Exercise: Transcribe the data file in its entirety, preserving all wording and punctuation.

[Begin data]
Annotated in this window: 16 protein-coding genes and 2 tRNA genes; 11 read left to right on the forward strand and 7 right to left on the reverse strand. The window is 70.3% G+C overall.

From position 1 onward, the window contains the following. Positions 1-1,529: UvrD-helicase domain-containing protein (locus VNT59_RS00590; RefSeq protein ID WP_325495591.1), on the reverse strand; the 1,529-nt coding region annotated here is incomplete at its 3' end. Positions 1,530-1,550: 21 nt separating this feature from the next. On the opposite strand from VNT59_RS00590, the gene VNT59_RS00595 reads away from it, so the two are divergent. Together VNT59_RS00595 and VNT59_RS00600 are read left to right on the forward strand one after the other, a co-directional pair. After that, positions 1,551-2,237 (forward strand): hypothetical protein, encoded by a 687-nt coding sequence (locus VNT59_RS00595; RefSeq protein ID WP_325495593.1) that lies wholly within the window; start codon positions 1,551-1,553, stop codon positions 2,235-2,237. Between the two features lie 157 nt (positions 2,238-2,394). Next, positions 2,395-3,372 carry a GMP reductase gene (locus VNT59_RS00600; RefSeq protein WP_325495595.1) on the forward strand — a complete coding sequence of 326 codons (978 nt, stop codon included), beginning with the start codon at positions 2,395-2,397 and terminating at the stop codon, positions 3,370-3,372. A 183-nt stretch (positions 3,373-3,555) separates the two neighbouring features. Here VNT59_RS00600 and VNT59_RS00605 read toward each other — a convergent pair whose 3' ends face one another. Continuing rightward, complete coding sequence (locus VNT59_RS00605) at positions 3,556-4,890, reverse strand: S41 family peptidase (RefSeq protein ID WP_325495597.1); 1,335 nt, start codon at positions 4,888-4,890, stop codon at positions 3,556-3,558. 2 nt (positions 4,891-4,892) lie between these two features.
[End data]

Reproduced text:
Annotated in this window: 16 protein-coding genes and 2 tRNA genes; 11 read left to right on the forward strand and 7 right to left on the reverse strand. The window is 70.3% G+C overall.

From position 1 onward, the window contains the following. Positions 1-1,529: UvrD-helicase domain-containing protein (locus VNT59_RS00590; RefSeq protein ID WP_325495591.1), on the reverse strand; the 1,529-nt coding region annotated here is incomplete at its 3' end. Positions 1,530-1,550: 21 nt separating this feature from the next. On the opposite strand from VNT59_RS00590, the gene VNT59_RS00595 reads away from it, so the two are divergent. Together VNT59_RS00595 and VNT59_RS00600 are read left to right on the forward strand one after the other, a co-directional pair. After that, positions 1,551-2,237 (forward strand): hypothetical protein, encoded by a 687-nt coding sequence (locus VNT59_RS00595; RefSeq protein ID WP_325495593.1) that lies wholly within the window; start codon positions 1,551-1,553, stop codon positions 2,235-2,237. Between the two features lie 157 nt (positions 2,238-2,394). Next, positions 2,395-3,372 carry a GMP reductase gene (locus VNT59_RS00600; RefSeq protein WP_325495595.1) on the forward strand — a complete coding sequence of 326 codons (978 nt, stop codon included), beginning with the start codon at positions 2,395-2,397 and terminating at the stop codon, positions 3,370-3,372. A 183-nt stretch (positions 3,373-3,555) separates the two neighbouring features. Here VNT59_RS00600 and VNT59_RS00605 read toward each other — a convergent pair whose 3' ends face one another. Continuing rightward, complete coding sequence (locus VNT59_RS00605) at positions 3,556-4,890, reverse strand: S41 family peptidase (RefSeq protein ID WP_325495597.1); 1,335 nt, start codon at positions 4,888-4,890, stop codon at positions 3,556-3,558. 2 nt (positions 4,891-4,892) lie between these two features.